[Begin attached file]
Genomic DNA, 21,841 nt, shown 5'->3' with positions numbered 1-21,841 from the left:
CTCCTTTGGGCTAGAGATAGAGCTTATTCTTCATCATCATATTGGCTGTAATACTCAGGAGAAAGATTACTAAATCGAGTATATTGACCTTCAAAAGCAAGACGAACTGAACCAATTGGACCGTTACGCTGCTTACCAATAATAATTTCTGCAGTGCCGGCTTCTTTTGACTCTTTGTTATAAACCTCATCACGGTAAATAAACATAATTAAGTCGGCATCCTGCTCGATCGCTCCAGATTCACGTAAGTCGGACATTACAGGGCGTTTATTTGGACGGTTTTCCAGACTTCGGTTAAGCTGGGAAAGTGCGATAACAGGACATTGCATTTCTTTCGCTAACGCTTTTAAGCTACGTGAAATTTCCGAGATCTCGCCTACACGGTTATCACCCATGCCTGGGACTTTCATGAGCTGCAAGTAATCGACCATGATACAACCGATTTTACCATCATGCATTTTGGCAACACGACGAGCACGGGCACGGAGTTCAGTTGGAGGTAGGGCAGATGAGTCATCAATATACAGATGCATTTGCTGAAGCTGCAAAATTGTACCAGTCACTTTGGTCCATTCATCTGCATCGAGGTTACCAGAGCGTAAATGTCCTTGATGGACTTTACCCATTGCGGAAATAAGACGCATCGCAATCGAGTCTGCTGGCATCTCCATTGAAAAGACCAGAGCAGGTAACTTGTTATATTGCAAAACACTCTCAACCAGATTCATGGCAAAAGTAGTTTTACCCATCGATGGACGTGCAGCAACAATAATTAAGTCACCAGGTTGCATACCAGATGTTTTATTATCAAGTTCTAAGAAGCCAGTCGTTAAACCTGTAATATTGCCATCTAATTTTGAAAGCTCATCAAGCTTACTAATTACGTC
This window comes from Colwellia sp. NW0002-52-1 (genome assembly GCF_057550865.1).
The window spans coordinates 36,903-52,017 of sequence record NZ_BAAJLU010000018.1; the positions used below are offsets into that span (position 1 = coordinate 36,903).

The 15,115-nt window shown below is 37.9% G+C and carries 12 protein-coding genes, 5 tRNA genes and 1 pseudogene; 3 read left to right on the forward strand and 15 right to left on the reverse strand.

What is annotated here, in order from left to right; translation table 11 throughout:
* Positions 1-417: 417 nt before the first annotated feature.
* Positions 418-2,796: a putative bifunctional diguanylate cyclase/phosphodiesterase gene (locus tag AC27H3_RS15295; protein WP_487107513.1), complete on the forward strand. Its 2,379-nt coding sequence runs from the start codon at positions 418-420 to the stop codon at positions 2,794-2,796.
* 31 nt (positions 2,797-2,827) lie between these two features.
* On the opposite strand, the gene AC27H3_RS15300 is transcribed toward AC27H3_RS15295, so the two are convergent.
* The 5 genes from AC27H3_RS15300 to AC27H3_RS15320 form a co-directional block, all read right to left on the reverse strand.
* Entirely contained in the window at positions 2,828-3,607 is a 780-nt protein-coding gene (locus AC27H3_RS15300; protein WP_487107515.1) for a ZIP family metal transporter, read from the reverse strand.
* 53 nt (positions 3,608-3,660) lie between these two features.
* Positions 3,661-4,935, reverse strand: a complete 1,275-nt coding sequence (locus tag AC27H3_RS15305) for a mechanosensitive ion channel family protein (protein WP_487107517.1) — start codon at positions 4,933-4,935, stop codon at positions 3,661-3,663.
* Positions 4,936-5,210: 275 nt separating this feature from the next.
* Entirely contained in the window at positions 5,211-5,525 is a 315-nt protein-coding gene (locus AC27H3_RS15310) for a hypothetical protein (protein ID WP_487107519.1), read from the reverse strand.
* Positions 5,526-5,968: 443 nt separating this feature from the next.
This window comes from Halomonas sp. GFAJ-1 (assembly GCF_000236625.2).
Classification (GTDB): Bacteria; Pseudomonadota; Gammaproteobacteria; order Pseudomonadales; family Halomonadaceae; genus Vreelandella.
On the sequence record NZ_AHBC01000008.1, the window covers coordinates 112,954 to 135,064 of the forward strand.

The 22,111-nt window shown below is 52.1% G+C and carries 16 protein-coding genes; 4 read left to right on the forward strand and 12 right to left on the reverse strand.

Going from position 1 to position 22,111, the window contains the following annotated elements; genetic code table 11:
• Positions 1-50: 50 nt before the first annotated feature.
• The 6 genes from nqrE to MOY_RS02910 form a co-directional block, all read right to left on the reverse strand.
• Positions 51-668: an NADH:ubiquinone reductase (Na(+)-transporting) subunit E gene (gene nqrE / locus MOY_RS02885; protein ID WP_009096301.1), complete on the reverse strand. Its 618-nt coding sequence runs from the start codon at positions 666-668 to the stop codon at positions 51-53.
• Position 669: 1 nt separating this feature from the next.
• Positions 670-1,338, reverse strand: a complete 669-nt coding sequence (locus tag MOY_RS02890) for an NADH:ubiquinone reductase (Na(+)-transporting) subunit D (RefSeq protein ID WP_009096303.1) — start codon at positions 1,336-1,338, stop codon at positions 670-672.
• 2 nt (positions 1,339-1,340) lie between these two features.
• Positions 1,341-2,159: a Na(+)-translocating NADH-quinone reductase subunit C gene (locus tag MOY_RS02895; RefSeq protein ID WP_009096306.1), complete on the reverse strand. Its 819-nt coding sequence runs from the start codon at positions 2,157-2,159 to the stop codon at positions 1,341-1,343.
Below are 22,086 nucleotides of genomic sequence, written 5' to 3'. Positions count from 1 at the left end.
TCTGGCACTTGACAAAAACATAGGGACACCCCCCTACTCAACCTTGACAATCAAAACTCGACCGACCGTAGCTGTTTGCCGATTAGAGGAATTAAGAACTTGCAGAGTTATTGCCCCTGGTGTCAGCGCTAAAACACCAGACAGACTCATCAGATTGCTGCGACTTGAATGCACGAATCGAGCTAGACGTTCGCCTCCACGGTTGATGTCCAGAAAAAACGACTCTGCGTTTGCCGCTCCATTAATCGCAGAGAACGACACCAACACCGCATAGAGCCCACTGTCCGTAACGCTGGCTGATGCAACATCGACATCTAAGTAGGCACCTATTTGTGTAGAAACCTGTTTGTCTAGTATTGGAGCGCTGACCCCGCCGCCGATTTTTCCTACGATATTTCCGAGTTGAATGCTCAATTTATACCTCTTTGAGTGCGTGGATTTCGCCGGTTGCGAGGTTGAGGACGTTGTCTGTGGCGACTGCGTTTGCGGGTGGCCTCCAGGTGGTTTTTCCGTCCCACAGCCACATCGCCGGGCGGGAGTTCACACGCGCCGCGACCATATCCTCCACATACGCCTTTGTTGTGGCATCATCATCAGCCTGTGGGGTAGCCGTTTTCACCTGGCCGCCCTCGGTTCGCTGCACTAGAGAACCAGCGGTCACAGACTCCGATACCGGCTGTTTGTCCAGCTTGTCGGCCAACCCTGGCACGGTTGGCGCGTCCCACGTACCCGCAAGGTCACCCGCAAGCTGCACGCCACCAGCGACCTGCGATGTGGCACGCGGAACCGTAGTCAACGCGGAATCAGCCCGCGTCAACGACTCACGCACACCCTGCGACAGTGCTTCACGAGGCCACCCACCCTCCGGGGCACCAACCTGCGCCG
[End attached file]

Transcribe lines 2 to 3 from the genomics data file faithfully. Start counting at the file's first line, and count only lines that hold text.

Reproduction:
CTCCTTTGGGCTAGAGATAGAGCTTATTCTTCATCATCATATTGGCTGTAATACTCAGGAGAAAGATTACTAAATCGAGTATATTGACCTTCAAAAGCAAGACGAACTGAACCAATTGGACCGTTACGCTGCTTACCAATAATAATTTCTGCAGTGCCGGCTTCTTTTGACTCTTTGTTATAAACCTCATCACGGTAAATAAACATAATTAAGTCGGCATCCTGCTCGATCGCTCCAGATTCACGTAAGTCGGACATTACAGGGCGTTTATTTGGACGGTTTTCCAGACTTCGGTTAAGCTGGGAAAGTGCGATAACAGGACATTGCATTTCTTTCGCTAACGCTTTTAAGCTACGTGAAATTTCCGAGATCTCGCCTACACGGTTATCACCCATGCCTGGGACTTTCATGAGCTGCAAGTAATCGACCATGATACAACCGATTTTACCATCATGCATTTTGGCAACACGACGAGCACGGGCACGGAGTTCAGTTGGAGGTAGGGCAGATGAGTCATCAATATACAGATGCATTTGCTGAAGCTGCAAAATTGTACCAGTCACTTTGGTCCATTCATCTGCATCGAGGTTACCAGAGCGTAAATGTCCTTGATGGACTTTACCCATTGCGGAAATAAGACGCATCGCAATCGAGTCTGCTGGCATCTCCATTGAAAAGACCAGAGCAGGTAACTTGTTATATTGCAAAACACTCTCAACCAGATTCATGGCAAAAGTAGTTTTACCCATCGATGGACGTGCAGCAACAATAATTAAGTCACCAGGTTGCATACCAGATGTTTTATTATCAAGTTCTAAGAAGCCAGTCGTTAAACCTGTAATATTGCCATCTAATTTTGAAAGCTCATCAAGCTTACTAATTACGTC
This window comes from Colwellia sp. NW0002-52-1 (genome assembly GCF_057550865.1).